My digital camera (a Canon EOS 450d) is capable of taking pictures at 3MP, 6 MP and 12 MP (MP=megapixels). Which setting should one choose to obtain the optimum results? If the camera resolution is too low, then this will result in the loss of image detail (but a small file). A resolution setting which is too high will result in a large file, but of low detail and empty magnification.
The method of determining the optimum resolution is quite simple:
- Take a low-resolution and a high-resolution picture of the same specimen. I took two pictures each, one with a setting of about 3MP and one with the maximum resolution of 12MP. In both cases, the file compression was low (and JPG image quality high).
- Enlarge the low-resolution image to the size of the high-resolution image. In my case the low resolution (3MP) image had 2256 by 1504 pixels. It was enlarged to 4272 by 2848 pixels (12MP).
- Compare the two images. If the high-resolution image shows details that are not present in the low-resolution image, then this indicates a loss of information when taking a low-res photograph. Otherwise one can safely use the low-res setting of the camera. In this latter case the limiting factor for image quality is not the resolution of the camera, but rather the optics or the specimen.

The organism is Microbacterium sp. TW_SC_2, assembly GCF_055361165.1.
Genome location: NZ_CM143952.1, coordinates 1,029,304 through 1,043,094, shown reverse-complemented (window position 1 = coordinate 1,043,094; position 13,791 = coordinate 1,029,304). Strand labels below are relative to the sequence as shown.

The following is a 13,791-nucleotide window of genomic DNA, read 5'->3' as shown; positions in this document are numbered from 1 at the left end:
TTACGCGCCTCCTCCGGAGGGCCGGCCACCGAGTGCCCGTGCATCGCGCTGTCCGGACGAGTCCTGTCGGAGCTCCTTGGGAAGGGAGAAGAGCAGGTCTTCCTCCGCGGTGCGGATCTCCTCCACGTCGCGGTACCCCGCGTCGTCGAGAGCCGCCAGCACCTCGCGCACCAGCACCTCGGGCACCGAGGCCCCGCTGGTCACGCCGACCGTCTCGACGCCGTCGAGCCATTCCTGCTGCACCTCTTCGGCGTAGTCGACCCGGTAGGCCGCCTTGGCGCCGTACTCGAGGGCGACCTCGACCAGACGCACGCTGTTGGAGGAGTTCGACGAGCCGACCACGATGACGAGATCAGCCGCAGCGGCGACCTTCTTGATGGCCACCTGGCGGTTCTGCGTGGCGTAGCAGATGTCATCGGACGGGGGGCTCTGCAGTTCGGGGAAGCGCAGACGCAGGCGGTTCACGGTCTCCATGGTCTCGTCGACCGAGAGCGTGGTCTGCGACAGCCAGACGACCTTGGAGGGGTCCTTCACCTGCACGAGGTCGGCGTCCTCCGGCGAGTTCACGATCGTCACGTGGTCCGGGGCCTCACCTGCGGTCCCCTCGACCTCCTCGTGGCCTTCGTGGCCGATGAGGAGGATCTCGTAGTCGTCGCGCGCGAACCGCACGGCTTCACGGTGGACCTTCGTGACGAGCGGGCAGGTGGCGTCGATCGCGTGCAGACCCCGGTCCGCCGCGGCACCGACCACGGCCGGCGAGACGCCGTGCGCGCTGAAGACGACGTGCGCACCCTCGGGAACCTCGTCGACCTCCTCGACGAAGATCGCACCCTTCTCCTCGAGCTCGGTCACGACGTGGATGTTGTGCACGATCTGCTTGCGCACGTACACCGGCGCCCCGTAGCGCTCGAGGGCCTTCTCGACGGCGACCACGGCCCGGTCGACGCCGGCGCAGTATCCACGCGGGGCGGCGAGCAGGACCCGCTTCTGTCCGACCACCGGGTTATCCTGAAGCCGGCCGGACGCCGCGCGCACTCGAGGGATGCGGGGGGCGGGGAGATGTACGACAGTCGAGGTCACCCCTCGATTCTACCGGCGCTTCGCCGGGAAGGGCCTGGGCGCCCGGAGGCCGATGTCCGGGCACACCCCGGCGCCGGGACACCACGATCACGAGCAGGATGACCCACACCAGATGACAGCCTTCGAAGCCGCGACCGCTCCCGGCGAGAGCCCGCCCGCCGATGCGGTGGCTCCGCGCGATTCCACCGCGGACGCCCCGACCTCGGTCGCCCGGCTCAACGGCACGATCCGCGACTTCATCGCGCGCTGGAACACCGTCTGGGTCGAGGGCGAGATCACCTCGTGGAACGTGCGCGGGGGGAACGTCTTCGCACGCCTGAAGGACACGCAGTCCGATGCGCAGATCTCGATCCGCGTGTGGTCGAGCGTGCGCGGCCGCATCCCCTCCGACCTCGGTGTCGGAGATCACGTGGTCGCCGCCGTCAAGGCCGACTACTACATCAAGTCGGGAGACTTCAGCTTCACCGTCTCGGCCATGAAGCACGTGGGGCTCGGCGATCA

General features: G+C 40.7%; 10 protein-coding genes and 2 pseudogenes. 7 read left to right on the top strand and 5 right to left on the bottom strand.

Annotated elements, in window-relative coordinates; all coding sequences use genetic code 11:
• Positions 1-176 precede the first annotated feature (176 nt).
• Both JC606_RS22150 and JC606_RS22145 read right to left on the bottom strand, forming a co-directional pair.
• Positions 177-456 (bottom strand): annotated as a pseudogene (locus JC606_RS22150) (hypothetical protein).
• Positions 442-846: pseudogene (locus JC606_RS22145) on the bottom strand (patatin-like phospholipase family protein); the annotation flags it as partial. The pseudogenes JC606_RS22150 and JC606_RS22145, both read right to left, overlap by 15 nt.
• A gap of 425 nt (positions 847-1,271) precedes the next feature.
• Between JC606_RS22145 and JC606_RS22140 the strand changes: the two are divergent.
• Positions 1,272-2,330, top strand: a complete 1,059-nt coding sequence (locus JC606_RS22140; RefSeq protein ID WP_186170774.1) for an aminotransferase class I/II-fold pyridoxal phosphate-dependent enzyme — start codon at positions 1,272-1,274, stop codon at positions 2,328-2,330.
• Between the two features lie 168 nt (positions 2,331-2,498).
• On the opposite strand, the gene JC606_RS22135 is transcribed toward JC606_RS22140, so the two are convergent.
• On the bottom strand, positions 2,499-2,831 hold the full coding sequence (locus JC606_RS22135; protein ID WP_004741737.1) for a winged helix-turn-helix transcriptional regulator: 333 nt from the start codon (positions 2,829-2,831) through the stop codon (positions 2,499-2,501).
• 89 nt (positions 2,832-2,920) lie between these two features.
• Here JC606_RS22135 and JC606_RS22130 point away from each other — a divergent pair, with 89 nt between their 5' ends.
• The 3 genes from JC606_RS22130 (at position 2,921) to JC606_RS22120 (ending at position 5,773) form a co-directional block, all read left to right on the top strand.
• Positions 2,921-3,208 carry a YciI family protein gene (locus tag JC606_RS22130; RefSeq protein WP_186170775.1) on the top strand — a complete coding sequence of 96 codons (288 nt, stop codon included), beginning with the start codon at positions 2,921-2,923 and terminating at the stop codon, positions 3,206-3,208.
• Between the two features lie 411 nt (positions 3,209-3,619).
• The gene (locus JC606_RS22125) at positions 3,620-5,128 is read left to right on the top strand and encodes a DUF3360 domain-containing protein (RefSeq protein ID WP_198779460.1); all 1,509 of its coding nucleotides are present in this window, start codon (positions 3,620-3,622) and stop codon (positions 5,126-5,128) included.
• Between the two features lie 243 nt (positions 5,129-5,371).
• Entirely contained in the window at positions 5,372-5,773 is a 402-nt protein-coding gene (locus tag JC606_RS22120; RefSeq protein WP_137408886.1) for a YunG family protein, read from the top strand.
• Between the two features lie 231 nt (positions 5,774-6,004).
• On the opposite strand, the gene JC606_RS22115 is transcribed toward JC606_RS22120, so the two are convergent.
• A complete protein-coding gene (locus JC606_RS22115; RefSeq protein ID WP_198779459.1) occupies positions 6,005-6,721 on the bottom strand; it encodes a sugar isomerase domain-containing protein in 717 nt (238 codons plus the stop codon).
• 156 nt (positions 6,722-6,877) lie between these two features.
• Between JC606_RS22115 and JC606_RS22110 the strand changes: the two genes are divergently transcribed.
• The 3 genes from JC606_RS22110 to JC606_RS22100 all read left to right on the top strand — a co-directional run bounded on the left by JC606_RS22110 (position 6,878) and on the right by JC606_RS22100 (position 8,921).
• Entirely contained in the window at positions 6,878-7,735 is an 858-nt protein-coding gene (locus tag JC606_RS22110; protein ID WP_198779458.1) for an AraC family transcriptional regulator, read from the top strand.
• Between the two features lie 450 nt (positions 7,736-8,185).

The result? There was barely any discernible difference between the images. With the specimens that I used, it is perfectly OK to use the smallest camera resolution of 3MP. The limiting factor, so to say, is the optical system of the microscope and/or the specimen itself. For this reason, it is not necessary to choose a high resolution camera setting. Other specimens may deliver finer images, so the differences may become evident then, but from what I found, a small image resolution of 3MP is sufficient.